You know that getting your sweat on in the gym is good for your physique, and for better overall health. But new research from the University of Geneva suggests that exercise could also benefit your memory.

To find out how exercise — especially endurance sports like running or cycling — affects the brain, researchers had 15 young, male, non-athletes take a memory test under different conditions. They were given the test after 30 minutes of moderate cycling, 15 minutes of intensive cycling at 80 percent of their max heart rates, or after a period of rest. And as it turns out, upping the intensity may be best.

“The exercise was as follows: a screen showed four points placed next to each other. Each time one of the dots briefly changed into a star, the participant had to press the corresponding button as quickly as possible,” Blanca Marin Bosch, a researcher involved in the study, explained in a release. “It followed a predefined and repeated sequence in order to precisely evaluate how movements were learnt. This is very similar to what we do when, for example, we learn to type on a keyboard as quickly as possible. After an intensive sports session, the performance was much better.”

The brain’s ability to permanently adapt when we learn these types of repetitive skills is called motor learning. It’s the same process that takes place when you learn new exercises and start to use proper form without even thinking about it.

That improvement in memory that researchers saw post-exercise has to do with the same process that causes athletes to feel euphoric after exertion (aka a runner’s high). When an athlete exerts themselves, the body produces molecules called endocannabinoids, which can get past the blood-brain barrier (basically the bouncer who decides what gets into the brain). Then, they attach to receptors in the brain that make you feel good.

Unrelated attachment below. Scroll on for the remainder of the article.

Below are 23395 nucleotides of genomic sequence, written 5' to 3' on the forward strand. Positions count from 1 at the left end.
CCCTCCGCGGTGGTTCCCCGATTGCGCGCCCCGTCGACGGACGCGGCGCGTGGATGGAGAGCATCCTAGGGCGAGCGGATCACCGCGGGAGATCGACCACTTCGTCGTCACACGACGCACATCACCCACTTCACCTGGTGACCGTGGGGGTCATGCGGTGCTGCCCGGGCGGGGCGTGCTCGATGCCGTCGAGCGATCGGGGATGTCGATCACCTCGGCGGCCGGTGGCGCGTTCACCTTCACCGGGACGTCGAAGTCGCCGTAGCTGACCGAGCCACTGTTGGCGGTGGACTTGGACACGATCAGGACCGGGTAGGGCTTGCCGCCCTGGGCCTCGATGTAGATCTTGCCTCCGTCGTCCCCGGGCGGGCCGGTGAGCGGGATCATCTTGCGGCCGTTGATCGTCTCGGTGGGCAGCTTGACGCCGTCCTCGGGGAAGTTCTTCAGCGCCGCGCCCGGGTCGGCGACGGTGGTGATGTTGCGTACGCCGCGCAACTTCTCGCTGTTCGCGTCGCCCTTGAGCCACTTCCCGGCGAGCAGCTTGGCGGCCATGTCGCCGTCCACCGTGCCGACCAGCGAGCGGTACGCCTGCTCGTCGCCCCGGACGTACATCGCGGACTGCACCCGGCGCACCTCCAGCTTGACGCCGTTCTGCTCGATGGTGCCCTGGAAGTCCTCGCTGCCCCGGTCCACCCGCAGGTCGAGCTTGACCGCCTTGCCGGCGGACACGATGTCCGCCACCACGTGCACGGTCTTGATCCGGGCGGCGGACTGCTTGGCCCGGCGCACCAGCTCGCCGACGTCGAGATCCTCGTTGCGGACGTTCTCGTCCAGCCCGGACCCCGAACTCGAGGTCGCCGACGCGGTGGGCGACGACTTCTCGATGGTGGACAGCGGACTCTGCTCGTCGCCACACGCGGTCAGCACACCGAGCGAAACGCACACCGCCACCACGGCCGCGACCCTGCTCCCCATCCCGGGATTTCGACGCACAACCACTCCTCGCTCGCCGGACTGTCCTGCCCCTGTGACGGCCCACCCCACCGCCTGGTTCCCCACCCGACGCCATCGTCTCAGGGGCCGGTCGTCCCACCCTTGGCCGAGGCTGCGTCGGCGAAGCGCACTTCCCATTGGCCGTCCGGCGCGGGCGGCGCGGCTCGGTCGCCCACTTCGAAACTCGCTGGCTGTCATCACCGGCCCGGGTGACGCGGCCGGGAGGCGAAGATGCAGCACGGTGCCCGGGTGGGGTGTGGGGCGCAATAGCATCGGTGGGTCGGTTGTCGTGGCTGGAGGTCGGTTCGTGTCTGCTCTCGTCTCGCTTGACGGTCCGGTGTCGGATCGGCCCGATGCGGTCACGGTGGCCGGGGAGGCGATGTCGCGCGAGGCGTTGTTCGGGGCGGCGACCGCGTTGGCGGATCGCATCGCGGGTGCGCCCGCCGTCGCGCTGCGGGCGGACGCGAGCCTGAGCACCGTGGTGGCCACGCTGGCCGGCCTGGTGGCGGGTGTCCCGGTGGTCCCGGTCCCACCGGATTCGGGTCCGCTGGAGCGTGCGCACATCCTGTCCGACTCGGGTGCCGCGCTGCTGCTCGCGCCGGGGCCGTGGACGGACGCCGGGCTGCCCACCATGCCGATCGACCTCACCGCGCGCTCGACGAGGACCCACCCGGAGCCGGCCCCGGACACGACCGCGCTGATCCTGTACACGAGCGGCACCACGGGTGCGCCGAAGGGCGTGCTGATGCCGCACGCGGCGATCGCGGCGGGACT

“These same molecules bind to receptors in the hippocampus, the main brain structure for memory processing,” Kinga Igloi, lead study author, explained.

And while intensive exercise seemed to boost memory and motor learning in this study, the same team found that moderate-intensity exercise boosted memory in a past study. But in that case, the effect was on associative memory, which is the brain’s ability to remember how unrelated terms are connected. This shows that while memory functions aren’t all improved by the same type of exercise, being active is still better than doing nothing.

This study was small, but in light of the growing amount of evidence supporting exercise for brain health, researchers want to find ways to implement it into daily routines. Igloi poses the question: “Sports activity can be an easy to implement, minimally invasive and inexpensive intervention. For example, would it be useful to schedule a sports activity at the end of a school morning to consolidate memory and improve learning?”

It goes without saying that we at M&F are always up for using exercise as medicine.